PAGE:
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Olds school holds Christmas stocking drive for seniors

In partnership with the Youth Empowerment and Support program, members of the École Deer Meadow School leadership, Interact academies making positive impact
Cadler Hallett, left and Rishab Sehdev display some of the collection boxes and one of the stockings for École Deer Meadow School’s 12 days of Christmas Stockings for Seniors initiative.

OLDS — The countdown is on for École Deer Meadow School (ÉDMS) students as they collect items for their 12 days of Christmas Stockings for Seniors initiative. 

The goal is to fill 100 Christmas stockings with useful items for seniors, then deliver them to the Seasons Encore retirement facility on Dec. 22, the last day of school before the Christmas break. 

Big collection boxes have been collected and distributed to businesses around the community so that residents can drop off items too. 

In addition to local businesses, as of Dec. 4, ÉDMS is also accepting donations for the stockings. They can be dropped in a donation bin set up in the school lobby. 

The collection drive is a partnership between the Youth Empowerment and Support (YES) program, the leadership academy and the Interact academy at the school. 

The class that collects the most items will receive a YES Christmas party. 

The project began several weeks ago. It had been undertaken last year at schools in Bowden and Spruce View when current ÉDMS YES success coach Kendra Weisbrodt worked there.  

In an email to the Albertan, Weisbrodt said the idea behind the initiative is to “promote positive mental health during the holiday season.”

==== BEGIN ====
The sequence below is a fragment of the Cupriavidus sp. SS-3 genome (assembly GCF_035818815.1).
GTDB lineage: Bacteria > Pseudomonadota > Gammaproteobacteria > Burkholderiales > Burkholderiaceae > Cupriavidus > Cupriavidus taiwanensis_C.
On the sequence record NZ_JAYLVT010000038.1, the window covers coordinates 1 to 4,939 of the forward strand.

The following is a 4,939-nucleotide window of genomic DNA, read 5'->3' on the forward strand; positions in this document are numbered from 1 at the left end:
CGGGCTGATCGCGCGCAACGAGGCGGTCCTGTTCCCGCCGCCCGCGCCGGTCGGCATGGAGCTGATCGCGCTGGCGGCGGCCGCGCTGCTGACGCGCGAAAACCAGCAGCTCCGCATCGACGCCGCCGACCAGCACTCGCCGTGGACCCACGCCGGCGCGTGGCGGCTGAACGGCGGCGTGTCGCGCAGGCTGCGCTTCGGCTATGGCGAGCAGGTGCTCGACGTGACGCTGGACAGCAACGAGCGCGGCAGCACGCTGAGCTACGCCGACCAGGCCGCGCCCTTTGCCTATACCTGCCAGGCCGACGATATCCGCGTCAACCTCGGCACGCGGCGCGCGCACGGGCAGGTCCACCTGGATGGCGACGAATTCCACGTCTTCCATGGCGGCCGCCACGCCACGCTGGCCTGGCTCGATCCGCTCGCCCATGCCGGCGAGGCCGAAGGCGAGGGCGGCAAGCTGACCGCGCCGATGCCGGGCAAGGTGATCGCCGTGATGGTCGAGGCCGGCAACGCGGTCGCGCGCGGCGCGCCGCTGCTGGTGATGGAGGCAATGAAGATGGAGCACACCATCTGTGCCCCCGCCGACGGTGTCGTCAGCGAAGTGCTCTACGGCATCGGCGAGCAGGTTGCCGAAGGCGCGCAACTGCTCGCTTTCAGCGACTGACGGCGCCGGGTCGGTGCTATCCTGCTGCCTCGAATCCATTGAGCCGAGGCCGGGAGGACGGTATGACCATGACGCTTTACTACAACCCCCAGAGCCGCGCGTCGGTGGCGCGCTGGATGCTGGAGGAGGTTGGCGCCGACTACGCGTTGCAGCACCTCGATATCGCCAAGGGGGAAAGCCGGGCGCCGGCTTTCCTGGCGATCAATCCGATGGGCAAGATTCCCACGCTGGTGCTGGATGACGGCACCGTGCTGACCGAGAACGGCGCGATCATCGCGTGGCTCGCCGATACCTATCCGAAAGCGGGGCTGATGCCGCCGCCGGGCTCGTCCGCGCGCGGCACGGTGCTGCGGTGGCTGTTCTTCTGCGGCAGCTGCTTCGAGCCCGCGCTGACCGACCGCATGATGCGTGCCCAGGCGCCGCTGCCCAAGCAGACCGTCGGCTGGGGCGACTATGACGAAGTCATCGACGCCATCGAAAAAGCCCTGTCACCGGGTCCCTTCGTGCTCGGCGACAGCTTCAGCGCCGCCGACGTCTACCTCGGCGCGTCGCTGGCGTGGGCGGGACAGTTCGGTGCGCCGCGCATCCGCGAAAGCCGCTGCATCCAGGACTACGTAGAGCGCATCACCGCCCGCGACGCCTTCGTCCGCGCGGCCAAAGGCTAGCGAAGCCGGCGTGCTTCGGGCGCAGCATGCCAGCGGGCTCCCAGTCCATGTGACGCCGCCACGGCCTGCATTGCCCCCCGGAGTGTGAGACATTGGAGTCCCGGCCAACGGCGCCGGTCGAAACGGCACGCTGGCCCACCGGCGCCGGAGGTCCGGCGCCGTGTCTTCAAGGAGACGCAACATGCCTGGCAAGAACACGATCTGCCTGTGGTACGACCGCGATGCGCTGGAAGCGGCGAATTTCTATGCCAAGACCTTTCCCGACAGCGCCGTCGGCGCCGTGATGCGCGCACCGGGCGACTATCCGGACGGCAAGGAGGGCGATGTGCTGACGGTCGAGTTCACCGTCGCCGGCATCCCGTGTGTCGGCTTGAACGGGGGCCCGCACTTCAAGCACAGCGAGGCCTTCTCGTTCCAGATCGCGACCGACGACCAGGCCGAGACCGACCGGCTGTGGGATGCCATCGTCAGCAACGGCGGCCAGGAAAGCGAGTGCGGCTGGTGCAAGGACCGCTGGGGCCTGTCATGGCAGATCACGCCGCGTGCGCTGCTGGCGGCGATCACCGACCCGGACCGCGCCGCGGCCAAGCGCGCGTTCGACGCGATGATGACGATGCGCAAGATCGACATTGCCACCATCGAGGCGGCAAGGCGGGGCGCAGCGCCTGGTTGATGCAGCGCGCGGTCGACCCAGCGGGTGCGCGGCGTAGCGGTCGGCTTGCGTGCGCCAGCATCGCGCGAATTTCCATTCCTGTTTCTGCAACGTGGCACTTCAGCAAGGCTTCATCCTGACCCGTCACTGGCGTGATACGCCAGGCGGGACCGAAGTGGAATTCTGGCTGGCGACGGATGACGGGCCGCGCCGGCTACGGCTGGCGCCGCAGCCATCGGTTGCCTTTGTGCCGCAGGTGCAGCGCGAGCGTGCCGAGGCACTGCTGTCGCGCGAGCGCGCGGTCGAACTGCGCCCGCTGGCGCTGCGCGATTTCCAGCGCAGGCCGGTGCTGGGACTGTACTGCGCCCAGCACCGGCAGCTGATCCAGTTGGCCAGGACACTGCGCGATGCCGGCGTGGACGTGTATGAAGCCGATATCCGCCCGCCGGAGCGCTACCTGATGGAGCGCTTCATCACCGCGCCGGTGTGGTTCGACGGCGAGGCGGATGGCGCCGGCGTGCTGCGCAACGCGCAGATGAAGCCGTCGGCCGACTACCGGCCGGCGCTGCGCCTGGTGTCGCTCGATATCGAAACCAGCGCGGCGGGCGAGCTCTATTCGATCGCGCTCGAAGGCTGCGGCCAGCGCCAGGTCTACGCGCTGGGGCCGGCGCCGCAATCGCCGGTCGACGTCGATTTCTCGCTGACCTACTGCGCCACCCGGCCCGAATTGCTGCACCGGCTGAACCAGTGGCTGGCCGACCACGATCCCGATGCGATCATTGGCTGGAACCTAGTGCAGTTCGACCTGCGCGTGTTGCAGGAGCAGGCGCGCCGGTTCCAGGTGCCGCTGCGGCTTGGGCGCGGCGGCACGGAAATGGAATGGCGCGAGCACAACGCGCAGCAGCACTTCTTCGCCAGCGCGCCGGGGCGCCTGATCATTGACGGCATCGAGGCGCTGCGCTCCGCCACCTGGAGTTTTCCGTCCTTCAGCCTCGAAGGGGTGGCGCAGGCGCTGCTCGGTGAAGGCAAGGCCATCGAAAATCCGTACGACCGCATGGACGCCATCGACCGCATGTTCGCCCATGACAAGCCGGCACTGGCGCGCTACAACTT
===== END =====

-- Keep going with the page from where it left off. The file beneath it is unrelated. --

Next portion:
“Connecting youth and seniors as well as helping ensure both community groups feel seen, valued and cared for is the goal of this project,” she wrote. 

“By partnering with (teacher) Sandi Hoppins and the leadership academy, we are creating ways for students to feel empowered to connect, volunteer and use their abilities to positively impact another group of community members.  

“This is an active step in achieving our goal for our DMS YES program theme: Be a small part of something big.” 

Weisbrodt as well as Grade 8 students Rishab Sehdev and Cadler Hallett, two members of the school’s approximately 20-member leadership academy, detailed the project during an interview. 

Sehdev and Hallett said some useful skills have already been learned from undertaking the project. 

“Being in charge of setting up stuff, organizing,” Sehdev said. 

“It’s teaching the younger kids and just people around town to care,” Hallett said. 

“(To) give back to the seniors," Sehdev added. 

Hallett said seniors were chosen as the beneficiaries of the project because “most seniors actually don’t have a lot of Christmases anymore."  

“Some of them are forgotten in their homes or some of them don’t even have families. Some of their families don’t really reach out to them in the seniors’ homes," he said. 

“We just want to give them the Christmas that they didn’t have.” 

“We are working together to bridge the gap between young people and seniors,” Weisbrodt said. “A great way we can do that is to serve them and provide to them and bring some Christmas spirit to them.” 

Hallett said when the students drop off the collections on Dec. 22 they’re bringing some board games.  

“We’re bringing games for immobile seniors that can’t really walk around, dance, that kind of stuff. We’re bringing board games so they can sit down (and) play,” he said. 

The plan is for the students to play those games with some seniors. 

“We’re going to try to get to know them better,” Sehdev said. 

He said he and Hallett have been researching dementia, a condition that affects many seniors. 

"It’s a condition where you can’t remember where you are, like remember things in the current moment, so to talk to them you have to be very clear and calm,” Sehdev said. 

“You can’t talk in very big sentences and if you say something to them and they say something completely off-topic, try and ask them questions about what they said back to you.” 

“It’s a forgetful condition where you easily forget things. Some seniors often forget who their family is, where they are, why they’re there.  

“You forget really easily and it’s really, really hard to remember. It’s near impossible to remember,” Hallett said.   

“We learned about how to have a conversation with them and learn more about them,” Sehdev said. 

“Our goal is just to lighten up their Christmas,” Hallett added.  

Doug Collie

About the Author: Doug Collie

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